Vladimir says his paintings get people thinking about the conflict in Ukraine

How does Vladimir see Russia’s future?

“Some predict more repression,” he says, “and that we’re heading towards totalitarianism and full dictatorship.”

The president’s picture

Vladimir Ovchinnikov tells me he never watches television.

If he did, he’d see a very different picture of Russia on state TV.

Vladimir Putin’s version.

No mountains of human skulls. No meat grinders. No mention of Alexei Navalny.

This is not a Russia aggressive abroad and repressive at home. It is a Russia with a glorious past and an equally glorious future. A Russia of heroes and patriots rallying round the flag to defend the Motherland from external aggression.

And it is a Russia that loves its current leader.

Vladimir Putin is set to win a fifth term in office at this election

A few days ago Russia Channel 1’s evening news bulletin showed what appeared to be adoring Putin fans greeting the president like a pop star.

“Take care of yourself,” cried one woman, before kissing him.

“Long life!” shouted a man.

If you relied solely on Channel 1 for news, you’d probably conclude that Vladimir Putin is odds on for a landslide victory in the presidential election.

But, just like with paintings, context is important.

And the context here is crucial.

The Kremlin not only controls television in Russia, it manages the entire political system, elections included.

President Putin faces no serious challenge as he seeks a fifth term in office. His most vocal critics have either fled into exile or been jailed at home. Mr Navalny, his fiercest opponent, is dead.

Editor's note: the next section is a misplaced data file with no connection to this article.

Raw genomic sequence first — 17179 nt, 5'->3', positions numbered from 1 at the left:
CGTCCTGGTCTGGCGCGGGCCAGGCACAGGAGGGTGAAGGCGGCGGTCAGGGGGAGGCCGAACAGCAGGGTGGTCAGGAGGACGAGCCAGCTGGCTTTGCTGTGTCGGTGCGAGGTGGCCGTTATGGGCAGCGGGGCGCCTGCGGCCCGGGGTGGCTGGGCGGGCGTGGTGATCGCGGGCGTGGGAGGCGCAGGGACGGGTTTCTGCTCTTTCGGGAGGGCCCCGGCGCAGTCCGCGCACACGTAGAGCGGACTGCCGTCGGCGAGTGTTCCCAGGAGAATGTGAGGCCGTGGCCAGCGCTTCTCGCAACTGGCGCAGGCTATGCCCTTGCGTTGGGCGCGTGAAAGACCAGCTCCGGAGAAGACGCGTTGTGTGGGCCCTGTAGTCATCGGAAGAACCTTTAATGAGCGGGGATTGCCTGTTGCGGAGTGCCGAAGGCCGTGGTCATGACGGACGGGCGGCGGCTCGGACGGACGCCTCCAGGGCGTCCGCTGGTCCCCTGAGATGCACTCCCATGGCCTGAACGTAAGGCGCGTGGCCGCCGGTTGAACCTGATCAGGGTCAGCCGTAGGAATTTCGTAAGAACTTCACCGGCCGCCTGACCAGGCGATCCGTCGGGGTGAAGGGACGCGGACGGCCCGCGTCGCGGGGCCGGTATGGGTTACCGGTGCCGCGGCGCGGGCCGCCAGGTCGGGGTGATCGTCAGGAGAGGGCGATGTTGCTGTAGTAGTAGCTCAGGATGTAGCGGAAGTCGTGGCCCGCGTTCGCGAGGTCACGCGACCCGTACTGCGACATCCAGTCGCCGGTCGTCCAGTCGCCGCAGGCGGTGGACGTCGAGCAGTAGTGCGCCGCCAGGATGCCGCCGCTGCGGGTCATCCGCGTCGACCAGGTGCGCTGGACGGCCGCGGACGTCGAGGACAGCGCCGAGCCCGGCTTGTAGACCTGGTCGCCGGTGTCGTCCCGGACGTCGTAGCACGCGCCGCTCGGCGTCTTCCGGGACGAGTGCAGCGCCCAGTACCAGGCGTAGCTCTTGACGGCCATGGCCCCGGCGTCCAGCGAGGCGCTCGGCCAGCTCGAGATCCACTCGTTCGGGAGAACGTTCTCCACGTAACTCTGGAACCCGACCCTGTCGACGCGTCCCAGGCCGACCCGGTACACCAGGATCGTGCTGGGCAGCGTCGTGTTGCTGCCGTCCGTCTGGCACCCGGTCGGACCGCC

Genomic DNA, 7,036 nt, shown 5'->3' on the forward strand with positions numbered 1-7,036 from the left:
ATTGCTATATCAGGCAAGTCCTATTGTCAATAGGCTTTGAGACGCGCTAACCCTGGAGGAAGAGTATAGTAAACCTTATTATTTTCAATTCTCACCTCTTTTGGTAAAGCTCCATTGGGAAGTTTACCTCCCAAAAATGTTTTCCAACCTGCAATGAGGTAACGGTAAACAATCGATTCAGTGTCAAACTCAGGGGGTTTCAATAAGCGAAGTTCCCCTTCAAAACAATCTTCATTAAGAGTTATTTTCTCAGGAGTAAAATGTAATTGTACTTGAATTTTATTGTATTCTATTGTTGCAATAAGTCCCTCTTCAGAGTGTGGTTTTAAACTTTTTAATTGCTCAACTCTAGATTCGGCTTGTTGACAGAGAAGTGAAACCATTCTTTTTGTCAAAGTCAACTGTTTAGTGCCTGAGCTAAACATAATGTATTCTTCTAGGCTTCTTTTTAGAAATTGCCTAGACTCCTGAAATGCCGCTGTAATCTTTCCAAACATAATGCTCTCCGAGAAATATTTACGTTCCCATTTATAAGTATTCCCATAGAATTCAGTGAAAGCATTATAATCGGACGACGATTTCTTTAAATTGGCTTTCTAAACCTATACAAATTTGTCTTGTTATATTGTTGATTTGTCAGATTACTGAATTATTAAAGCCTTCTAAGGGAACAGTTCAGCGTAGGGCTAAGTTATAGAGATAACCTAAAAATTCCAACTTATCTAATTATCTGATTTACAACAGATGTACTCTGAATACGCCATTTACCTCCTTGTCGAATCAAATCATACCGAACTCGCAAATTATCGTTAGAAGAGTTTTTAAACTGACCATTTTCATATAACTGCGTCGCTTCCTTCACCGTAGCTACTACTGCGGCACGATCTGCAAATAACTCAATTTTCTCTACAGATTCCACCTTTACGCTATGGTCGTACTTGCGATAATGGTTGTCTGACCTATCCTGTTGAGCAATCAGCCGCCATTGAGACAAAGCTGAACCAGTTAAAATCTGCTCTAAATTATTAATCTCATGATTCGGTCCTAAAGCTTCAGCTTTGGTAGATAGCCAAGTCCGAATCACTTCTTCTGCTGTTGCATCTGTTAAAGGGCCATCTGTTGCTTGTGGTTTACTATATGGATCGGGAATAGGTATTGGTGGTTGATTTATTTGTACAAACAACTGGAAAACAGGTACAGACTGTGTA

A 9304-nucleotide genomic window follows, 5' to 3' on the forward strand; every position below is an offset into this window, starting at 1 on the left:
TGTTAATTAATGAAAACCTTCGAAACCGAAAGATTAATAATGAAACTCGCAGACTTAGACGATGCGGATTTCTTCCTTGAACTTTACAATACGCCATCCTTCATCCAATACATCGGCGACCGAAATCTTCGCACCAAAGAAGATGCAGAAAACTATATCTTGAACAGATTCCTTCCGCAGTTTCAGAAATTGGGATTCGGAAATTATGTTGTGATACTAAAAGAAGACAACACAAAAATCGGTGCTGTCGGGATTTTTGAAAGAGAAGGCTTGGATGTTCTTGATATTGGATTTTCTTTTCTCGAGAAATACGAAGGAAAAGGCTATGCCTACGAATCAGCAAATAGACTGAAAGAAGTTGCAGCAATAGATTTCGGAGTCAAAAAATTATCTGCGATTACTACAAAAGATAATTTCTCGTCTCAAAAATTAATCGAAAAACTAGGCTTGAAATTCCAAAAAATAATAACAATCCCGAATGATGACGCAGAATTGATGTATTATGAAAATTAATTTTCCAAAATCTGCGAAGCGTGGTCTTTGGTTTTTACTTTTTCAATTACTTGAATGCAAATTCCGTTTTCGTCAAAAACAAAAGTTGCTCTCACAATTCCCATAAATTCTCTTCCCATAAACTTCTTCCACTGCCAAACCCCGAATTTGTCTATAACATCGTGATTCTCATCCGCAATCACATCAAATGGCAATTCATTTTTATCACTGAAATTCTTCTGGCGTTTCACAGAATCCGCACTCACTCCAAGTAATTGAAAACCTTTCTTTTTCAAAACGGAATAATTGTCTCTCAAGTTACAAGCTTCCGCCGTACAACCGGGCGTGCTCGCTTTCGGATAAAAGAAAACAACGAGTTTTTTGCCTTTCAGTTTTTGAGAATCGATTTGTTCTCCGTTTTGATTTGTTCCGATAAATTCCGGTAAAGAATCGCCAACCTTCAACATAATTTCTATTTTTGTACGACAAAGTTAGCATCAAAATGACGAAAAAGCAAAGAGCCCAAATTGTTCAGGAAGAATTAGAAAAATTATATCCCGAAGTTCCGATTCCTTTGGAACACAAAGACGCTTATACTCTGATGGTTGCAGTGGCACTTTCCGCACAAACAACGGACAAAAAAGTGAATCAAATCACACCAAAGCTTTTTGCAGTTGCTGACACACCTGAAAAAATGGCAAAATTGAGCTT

But the Kremlin likes to boast that Russia has the “best democracy” in the world. So, along with Mr Putin on the ballot are three officially authorised challengers from Russia’s Kremlin-friendly parliament.

I caught up with one of them recently. It was an odd experience.

“Why do you think you’d be a better president than Putin?” I asked Nikolai Kharitonov, the Communist Party candidate.

“It’s not for me to say,” Mr Kharitonov replied. “That wouldn’t be right.”

Nikolai Kharitonov (left), the presidential candidate, believes it’s not for him to say whether he would make a better president than Putin

“But do you think your manifesto is better than Putin’s?” I continued.

“That’s for voters to decide.”

“But what do you think?”

“It doesn’t matter what I think. It’s up to the voters.”

Instead of talking up himself, Mr Kharitonov praised the incumbent.

“Today Vladimir Putin is trying to solve a lot of the problems of the 1990s, when Yeltsin dragged Russia into wild capitalism,” said Mr Kharitonov. “He’s trying to consolidate the nation for victory in all areas. And this will happen!”